But even better, we would have loved to have had a separate room with a closed circuit tv of the service, sound-proof, where we could have taken her, while she spread out on the floor, or at a table to draw.  This would be wonderful for a family of a child with an aspergers, or autism, or one diagnosed as PDD or ADHD who really can't sit through a service. The parents wouldn't have to miss out and the children wouldn't disturb others, which can be a big problem and source of embarrassment to parents.  Some have said that they want them to be in the service and free to make noise, but really it is the parents who are suffering, unable to get much of anything out of the service because they are too distracted.  Often churches have a nursing mom's room set up like this, and it's probably time to provide this type of service to our special needs population, not to shutter them from the congregation, but to ease the burden of the parents.  

I adamantly think Sunday School teachers should receive special training for handling these children in class, and also have a shadow to assist them if the child needs a quiet time out in the hall or whatever.  

Youth leaders should definitely be informed about these brain disorders and what these middle school and high school kids might be struggling with, more than the norm.  Caroline has never felt like she has fit into our middle school group because of all of the trauma she has been through.  She feels that she sticks out like a sore thumb. Thankfully she has some adult women reaching out to her and spending time with her when they can.  

And whenever a child is hospitalized for severe depression or mania, it is every bit as stressful as if your child was in a car accident, or had a terrible illness.  Meals would be nice, because I know that my mind freezes up during those weeks and I just can't cook, do laundry, clean.  Nothing is normal.  I call it "zombie" mode.  And you spend a lot of time commuting back and forth and talking on the phone to all kinds of doctors, psychologists, social workers. I don't think many people understand the impact on the family when a child is in a mental hospital.  Your heart is ripped out every day, especially when your child is pleading with you on the phone to come home and you know you can't bring her home yet.  These are the times when I really do scream out loud in the car for God to HEAL MY DAUGHTER!!!!  I trust Him, but I don't understand his plan.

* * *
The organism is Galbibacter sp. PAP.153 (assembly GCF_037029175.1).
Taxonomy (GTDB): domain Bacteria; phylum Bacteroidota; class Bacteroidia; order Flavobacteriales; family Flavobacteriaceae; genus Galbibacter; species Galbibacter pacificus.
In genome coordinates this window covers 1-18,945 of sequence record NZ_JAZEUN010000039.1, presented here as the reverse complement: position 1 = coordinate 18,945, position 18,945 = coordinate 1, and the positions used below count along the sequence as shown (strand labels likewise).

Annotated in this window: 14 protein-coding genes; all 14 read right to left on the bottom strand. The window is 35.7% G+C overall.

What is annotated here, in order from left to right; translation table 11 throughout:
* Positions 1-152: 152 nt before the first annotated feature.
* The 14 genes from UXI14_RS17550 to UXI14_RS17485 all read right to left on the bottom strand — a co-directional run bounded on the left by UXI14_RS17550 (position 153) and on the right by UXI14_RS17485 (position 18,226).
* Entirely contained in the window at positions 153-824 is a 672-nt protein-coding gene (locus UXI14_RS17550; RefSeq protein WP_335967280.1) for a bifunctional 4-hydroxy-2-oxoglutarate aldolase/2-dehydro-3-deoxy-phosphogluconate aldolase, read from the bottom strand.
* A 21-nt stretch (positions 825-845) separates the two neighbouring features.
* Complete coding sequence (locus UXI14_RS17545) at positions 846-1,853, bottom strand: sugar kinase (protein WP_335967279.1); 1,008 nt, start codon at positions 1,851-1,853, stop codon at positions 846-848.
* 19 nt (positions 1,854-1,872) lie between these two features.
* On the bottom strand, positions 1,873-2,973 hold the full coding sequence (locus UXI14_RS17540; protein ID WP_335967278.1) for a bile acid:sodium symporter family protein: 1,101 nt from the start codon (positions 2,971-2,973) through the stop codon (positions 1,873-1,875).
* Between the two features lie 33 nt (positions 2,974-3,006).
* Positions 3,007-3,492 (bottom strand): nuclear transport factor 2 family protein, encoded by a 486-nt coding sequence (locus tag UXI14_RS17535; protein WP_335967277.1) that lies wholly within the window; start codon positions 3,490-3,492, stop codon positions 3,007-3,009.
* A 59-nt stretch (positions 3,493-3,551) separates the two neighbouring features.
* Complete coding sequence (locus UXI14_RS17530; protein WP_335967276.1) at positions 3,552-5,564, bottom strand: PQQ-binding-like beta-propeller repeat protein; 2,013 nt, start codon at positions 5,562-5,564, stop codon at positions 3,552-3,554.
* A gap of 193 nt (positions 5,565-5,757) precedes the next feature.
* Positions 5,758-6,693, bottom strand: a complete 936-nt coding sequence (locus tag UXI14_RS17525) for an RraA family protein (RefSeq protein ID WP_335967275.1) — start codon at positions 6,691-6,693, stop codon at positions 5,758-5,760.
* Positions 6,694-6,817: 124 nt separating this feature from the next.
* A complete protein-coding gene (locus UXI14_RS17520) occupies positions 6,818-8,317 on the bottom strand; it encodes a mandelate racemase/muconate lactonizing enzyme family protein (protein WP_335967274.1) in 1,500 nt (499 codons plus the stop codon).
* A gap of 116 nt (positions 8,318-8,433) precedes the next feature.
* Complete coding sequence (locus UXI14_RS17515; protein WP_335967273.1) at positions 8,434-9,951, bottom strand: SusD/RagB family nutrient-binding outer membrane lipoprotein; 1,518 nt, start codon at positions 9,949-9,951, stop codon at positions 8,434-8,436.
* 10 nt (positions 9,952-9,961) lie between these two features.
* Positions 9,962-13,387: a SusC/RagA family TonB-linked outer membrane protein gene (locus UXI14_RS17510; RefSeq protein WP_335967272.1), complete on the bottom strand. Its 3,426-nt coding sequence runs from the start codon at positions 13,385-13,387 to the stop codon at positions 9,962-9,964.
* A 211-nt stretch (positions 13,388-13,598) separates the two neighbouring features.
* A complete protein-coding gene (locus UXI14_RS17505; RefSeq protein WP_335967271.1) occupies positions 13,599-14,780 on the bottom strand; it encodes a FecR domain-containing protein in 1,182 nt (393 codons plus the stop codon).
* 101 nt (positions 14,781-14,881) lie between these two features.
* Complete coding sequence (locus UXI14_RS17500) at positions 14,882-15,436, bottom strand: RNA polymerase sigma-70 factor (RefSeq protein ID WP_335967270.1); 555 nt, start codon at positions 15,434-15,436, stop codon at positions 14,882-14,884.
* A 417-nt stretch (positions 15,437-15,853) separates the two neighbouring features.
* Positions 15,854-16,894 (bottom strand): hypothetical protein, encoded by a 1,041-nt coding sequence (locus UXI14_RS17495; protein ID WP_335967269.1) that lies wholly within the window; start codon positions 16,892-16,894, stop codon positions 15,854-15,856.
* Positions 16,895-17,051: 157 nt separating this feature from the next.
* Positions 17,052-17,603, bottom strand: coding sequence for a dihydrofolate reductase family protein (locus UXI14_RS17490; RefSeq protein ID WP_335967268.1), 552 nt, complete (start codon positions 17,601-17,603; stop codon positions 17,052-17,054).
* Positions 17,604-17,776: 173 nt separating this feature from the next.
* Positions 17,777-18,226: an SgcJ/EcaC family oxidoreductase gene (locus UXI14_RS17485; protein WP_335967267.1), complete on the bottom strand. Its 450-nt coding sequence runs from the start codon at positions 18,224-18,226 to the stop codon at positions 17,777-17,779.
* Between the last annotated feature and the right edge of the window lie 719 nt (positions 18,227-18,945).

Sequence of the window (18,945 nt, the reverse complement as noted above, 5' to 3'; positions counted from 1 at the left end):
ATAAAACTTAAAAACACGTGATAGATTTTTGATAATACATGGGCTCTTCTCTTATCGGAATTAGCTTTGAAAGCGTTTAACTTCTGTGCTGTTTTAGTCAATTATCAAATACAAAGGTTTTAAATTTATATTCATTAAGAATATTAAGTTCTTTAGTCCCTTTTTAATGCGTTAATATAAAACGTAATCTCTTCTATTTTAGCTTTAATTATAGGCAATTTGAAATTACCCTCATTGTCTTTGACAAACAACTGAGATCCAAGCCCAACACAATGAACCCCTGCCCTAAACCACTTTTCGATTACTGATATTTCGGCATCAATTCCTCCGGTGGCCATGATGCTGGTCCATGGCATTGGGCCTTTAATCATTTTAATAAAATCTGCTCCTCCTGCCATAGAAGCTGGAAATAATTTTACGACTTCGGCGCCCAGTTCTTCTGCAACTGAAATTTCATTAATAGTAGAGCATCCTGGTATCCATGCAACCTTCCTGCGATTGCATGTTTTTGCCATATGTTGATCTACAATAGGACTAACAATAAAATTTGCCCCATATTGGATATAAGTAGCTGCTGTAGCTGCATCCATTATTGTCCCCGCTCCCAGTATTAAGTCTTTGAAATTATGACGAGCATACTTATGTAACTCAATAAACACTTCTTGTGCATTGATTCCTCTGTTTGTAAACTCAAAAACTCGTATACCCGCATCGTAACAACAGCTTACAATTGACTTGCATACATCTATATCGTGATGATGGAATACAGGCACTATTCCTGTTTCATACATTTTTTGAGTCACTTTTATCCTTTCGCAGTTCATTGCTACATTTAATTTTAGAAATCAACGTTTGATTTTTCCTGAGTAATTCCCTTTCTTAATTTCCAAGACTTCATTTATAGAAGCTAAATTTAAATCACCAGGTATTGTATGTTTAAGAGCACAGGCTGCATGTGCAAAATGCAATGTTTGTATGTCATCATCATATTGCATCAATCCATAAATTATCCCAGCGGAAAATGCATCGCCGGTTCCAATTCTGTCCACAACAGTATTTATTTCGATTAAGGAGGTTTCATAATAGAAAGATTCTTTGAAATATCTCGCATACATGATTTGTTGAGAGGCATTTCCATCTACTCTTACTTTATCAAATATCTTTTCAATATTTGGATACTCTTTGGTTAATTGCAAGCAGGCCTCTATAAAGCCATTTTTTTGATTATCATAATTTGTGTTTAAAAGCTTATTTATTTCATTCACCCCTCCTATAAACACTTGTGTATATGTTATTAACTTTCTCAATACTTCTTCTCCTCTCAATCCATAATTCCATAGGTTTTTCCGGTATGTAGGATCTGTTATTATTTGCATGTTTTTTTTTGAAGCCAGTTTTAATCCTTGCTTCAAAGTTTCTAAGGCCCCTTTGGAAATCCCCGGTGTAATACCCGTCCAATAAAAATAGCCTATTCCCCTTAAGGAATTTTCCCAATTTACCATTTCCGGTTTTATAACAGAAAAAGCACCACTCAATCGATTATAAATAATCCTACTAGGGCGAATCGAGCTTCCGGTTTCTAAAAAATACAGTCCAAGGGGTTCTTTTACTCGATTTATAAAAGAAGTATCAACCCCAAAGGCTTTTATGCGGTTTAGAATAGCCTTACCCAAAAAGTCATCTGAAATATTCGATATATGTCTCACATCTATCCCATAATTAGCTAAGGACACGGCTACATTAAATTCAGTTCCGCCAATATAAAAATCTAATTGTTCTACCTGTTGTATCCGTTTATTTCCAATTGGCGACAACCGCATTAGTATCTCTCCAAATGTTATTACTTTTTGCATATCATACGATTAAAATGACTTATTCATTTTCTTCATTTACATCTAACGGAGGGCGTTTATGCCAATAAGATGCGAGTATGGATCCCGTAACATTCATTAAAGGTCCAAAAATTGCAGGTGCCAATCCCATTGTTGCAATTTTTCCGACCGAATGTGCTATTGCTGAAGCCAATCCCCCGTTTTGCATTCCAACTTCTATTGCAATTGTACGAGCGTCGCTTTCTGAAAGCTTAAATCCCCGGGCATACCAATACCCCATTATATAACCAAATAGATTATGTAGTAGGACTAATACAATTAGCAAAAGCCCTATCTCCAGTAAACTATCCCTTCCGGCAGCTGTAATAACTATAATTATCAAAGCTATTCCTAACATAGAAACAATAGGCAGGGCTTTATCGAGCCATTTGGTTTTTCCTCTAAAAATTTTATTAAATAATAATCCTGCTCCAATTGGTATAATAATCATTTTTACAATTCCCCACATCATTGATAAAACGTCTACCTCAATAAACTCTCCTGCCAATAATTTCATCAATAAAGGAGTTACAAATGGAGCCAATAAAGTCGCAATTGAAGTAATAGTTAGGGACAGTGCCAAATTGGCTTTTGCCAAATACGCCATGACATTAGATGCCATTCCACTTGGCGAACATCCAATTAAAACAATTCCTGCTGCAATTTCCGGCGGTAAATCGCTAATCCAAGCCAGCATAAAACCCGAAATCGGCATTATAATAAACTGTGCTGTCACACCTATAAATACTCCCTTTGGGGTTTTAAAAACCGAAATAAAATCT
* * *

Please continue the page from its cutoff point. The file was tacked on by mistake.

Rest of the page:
My final thought is that I have often felt people pull away from my daughter and from our family when they don't understand (or don't want to), feel uncomfortable around our daughter, or think that she is too unpredictable that we can't be invited over to dinner, to the beach, or some outing.  I know what they are thinking, that they don't know what might happen if they are around her, but it is hurtful nonetheless.  I have definitely felt far more isolated since her diagnosis.  

Thanks for asking.  I hope that someday these suggestions will be the norm.  

1 comment:

Claudia said...

Thanks for writing. A separate room during worship is a great idea and I know that I've heard Rebecca talk about the need for shadowing.

I read your thoughts and feel a mixture of sadness over the brokenness of all of us, but especially your sweet daughter. She is all the delightful things you shared in the latest post and it is a HEAVY burden that the Lord has asked you, your family, and her to carry.

I look forward to a time when it will not be so hard for her and pray that it is sooner rather than later.

Until then, we pray for you and weep with you and scream with you.